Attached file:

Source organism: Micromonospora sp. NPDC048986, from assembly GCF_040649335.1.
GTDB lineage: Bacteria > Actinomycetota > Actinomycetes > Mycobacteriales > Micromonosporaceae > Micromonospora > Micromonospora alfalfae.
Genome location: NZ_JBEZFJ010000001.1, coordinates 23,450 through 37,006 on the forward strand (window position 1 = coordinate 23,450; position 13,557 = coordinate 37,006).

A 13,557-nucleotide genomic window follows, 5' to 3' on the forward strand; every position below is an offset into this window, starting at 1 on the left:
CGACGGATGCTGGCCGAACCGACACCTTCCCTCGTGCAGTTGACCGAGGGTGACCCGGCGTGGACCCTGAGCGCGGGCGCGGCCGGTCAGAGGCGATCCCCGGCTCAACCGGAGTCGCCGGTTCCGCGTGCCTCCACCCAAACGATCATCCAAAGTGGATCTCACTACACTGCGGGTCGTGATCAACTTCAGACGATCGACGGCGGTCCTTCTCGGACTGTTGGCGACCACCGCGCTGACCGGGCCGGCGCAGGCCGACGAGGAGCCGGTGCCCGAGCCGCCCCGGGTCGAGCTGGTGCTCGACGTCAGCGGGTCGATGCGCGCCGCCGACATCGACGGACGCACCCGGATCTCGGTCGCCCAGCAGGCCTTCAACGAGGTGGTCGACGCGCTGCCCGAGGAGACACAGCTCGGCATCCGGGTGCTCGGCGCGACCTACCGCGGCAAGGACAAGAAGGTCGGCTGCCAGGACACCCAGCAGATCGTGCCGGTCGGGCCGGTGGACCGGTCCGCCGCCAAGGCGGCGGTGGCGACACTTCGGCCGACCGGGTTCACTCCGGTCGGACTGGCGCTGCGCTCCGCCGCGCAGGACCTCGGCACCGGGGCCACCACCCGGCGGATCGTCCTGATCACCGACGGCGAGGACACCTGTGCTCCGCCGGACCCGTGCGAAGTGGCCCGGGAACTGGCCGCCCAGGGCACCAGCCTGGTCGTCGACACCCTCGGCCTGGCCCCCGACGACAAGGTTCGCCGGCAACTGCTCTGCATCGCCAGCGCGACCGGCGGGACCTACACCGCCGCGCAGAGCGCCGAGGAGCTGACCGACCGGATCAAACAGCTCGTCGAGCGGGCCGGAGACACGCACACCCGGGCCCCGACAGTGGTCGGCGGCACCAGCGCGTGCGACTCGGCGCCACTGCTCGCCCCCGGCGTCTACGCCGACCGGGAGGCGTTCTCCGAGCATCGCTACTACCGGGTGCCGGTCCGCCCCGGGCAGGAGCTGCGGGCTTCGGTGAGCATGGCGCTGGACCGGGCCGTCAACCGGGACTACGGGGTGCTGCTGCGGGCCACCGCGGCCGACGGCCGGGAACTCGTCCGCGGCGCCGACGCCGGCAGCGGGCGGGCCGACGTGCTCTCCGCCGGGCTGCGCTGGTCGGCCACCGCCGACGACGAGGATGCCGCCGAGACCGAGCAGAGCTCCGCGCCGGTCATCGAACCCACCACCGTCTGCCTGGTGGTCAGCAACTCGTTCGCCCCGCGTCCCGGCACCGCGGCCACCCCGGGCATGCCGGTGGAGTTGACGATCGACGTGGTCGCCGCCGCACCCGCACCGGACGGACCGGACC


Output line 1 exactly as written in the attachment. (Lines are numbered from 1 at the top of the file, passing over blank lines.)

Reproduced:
Source organism: Micromonospora sp. NPDC048986, from assembly GCF_040649335.1.